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Chronic abdominal pain: could it be irritable bowel syndrome?

  • : Online

Listen to our interdisciplinary panel discuss some of the challenges that can arise in general practice when a patient presents with chronic non-specific abdominal pain.

It is recommended that 1 CPD hour be recorded for the purposes of self-directed CPD.


The diagnosis and management of non-specific chronic abdominal pain can be challenging. For many patients you may suspect irritable bowel syndrome (IBS) is the cause, but how can you be sure?

This one-hour webinar features three experts covering different aspects of IBS with our GP facilitator. Content covered includes:

  • How a history and physical examination can help determine whether further investigations, such as imaging, are needed.
  • How psychological support can help patients cope with their disorder.
  • When a referral to a dietitian may be helpful.

Meet the experts

Join our GP facilitator as he asks three experts some of the questions that typically arise in general practice when a patient presents with chronic non-specific abdominal pain.

Dr Brett Montgomery (GP facilitator)
Brett is an academic and clinical GP. He teaches medical students about general practice at the University of WA. As a clinician he sees a variety of patients in a metropolitan GP practice. His interest in rational use of investigations has led him to be a GP member of the editorial panel for Diagnostic Imaging Pathways, an Australian resource which guides clinicians in imaging decision-making.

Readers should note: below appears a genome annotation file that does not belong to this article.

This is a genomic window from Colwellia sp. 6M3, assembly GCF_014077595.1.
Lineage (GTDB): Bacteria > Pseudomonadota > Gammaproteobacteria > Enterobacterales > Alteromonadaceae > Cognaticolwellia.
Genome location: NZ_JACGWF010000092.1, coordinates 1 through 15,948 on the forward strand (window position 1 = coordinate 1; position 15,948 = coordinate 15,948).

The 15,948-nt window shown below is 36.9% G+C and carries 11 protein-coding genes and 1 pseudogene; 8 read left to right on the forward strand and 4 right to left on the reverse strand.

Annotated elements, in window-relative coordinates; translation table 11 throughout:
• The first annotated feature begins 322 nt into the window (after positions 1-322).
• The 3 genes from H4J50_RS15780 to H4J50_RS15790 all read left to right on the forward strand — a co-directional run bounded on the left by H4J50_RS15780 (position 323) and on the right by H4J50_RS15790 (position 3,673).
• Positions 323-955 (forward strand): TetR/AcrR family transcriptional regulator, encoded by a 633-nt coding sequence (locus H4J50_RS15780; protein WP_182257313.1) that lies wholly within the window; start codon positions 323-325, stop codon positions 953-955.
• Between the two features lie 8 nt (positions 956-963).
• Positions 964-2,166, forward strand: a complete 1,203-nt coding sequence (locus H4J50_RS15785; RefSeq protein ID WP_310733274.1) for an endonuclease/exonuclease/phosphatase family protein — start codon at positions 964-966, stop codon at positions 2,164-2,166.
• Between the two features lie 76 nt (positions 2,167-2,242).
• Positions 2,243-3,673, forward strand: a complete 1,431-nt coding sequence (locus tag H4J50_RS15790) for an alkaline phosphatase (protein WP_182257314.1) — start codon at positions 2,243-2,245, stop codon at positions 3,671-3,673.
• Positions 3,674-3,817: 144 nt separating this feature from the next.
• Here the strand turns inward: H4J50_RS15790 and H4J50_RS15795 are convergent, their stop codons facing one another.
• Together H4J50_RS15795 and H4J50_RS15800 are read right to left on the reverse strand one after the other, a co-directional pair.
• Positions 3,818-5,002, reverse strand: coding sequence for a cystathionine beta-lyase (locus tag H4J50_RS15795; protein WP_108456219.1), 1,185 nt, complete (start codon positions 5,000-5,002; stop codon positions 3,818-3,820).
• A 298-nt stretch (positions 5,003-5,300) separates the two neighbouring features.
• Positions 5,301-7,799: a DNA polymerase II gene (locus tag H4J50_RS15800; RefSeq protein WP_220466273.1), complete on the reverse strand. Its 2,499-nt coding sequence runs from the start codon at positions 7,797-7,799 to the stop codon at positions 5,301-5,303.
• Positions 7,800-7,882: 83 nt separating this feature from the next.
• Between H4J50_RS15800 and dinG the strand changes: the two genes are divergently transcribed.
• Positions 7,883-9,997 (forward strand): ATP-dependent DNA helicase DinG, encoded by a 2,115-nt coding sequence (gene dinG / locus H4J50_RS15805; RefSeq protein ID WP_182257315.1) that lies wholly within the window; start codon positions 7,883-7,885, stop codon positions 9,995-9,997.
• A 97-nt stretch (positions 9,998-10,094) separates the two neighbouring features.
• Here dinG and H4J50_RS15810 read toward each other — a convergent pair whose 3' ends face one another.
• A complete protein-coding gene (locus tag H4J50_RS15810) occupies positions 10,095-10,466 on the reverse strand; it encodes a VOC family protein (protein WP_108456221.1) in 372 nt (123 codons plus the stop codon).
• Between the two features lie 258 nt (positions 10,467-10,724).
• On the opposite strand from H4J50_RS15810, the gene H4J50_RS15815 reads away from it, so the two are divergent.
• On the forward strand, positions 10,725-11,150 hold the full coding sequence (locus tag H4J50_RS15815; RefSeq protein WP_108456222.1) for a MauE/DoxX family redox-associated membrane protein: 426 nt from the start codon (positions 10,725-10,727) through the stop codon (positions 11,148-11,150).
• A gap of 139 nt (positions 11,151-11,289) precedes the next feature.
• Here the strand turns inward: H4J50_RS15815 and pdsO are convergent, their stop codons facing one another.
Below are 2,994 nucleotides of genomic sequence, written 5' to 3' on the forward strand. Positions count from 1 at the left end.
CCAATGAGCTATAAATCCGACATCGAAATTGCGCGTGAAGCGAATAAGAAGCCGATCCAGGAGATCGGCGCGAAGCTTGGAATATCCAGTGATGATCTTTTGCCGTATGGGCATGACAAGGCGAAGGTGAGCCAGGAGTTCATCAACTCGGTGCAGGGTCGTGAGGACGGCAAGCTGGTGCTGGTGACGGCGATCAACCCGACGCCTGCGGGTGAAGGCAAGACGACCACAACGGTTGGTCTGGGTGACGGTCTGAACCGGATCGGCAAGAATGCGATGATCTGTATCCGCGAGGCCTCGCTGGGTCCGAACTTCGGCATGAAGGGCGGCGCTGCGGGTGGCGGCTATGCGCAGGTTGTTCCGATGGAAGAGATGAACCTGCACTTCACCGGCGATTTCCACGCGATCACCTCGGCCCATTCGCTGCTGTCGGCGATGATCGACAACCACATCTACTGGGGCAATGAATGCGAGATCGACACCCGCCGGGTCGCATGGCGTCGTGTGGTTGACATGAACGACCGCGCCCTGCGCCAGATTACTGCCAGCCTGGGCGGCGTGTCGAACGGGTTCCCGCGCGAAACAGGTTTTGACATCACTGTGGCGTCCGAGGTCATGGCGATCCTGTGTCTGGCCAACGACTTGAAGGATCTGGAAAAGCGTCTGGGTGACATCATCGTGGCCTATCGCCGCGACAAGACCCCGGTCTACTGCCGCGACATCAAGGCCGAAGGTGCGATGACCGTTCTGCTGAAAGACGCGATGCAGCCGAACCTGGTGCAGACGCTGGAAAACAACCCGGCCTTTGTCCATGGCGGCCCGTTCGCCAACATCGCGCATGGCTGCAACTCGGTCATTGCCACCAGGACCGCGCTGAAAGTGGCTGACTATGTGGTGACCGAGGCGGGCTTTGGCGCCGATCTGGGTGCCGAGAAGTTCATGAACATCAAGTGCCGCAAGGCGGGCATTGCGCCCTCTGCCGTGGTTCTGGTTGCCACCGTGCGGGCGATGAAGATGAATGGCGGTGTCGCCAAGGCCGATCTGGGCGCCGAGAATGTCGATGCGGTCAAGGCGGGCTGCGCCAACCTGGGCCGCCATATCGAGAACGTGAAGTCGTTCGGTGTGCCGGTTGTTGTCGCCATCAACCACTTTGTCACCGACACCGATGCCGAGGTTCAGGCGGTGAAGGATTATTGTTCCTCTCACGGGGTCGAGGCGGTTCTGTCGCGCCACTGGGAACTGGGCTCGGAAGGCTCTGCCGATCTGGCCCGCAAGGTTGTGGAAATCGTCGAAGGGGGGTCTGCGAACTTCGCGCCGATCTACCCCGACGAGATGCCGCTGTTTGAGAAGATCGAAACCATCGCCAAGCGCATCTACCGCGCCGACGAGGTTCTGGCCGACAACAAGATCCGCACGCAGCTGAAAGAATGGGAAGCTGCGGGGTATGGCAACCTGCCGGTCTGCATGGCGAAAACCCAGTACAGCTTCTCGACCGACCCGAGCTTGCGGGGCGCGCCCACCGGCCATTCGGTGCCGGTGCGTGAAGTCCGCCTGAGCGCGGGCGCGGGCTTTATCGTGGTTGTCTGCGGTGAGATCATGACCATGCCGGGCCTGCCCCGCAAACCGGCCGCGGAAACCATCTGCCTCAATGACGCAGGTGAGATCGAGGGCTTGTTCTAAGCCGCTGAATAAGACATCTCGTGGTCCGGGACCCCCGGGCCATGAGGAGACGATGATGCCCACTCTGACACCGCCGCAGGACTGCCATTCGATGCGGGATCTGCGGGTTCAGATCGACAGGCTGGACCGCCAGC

Dr Rebecca Burgell 
Dr Rebecca Burgell is a consultant gastroenterologist with an interest in inflammatory bowel disease and functional gastrointestinal disorders. She is the Head of the Functional Gastrointestinal Disorders Service and medical lead of the home enteral nutrition program at Alfred Health. She is actively involved in clinical research, with particular interest in exploring novel models of care for patients with functional bowel disorders. Dr Burgell is also an adjunct senior lecturer at Monash University.  

Associate Professor Louise Stone
Louise Stone is a GP and medical educator with a special interest in mental health. Louise is Specialist Lead (Rural and Remote Practice) for mental health at the Health Education and Training Institute (HETI), and Clinical Associate Professor in the Academic Unit of General Practice at the Australian National University medical school.

Dr Jane Muir 
Dr Jane Muir is currently Head of Translational Nutrition Science in the Department of Gastroenterology, Central Clinical School, Monash University. She is a trained dietitian with a PhD in biochemistry and has over 25 years’ experience in the area of nutrition research. Her major focus has been on the research and creation of the low-FODMAP diet.

Learning outcomes

By the end of this activity, participants will be able to:

  • Assess patients presenting with chronic abdominal pain to decide if imaging is necessary
  • Discuss the benefits and harms of an imaging modality with patients if imaging is appropriate, to inform the role of imaging in diagnosis
  • Use Rome IV criteria to diagnose irritable bowel syndrome to minimise unnecessary investigations
  • Implement dietary and psychological therapies to better manage patients presenting with irritable bowel syndrome
Chronic abdominal pain: could it be irritable bowel syndrome?
Interest Areas / Topics Covered
Provider Type
Non Profit Organisation
1 hour
CPD Points
1 CPD hour
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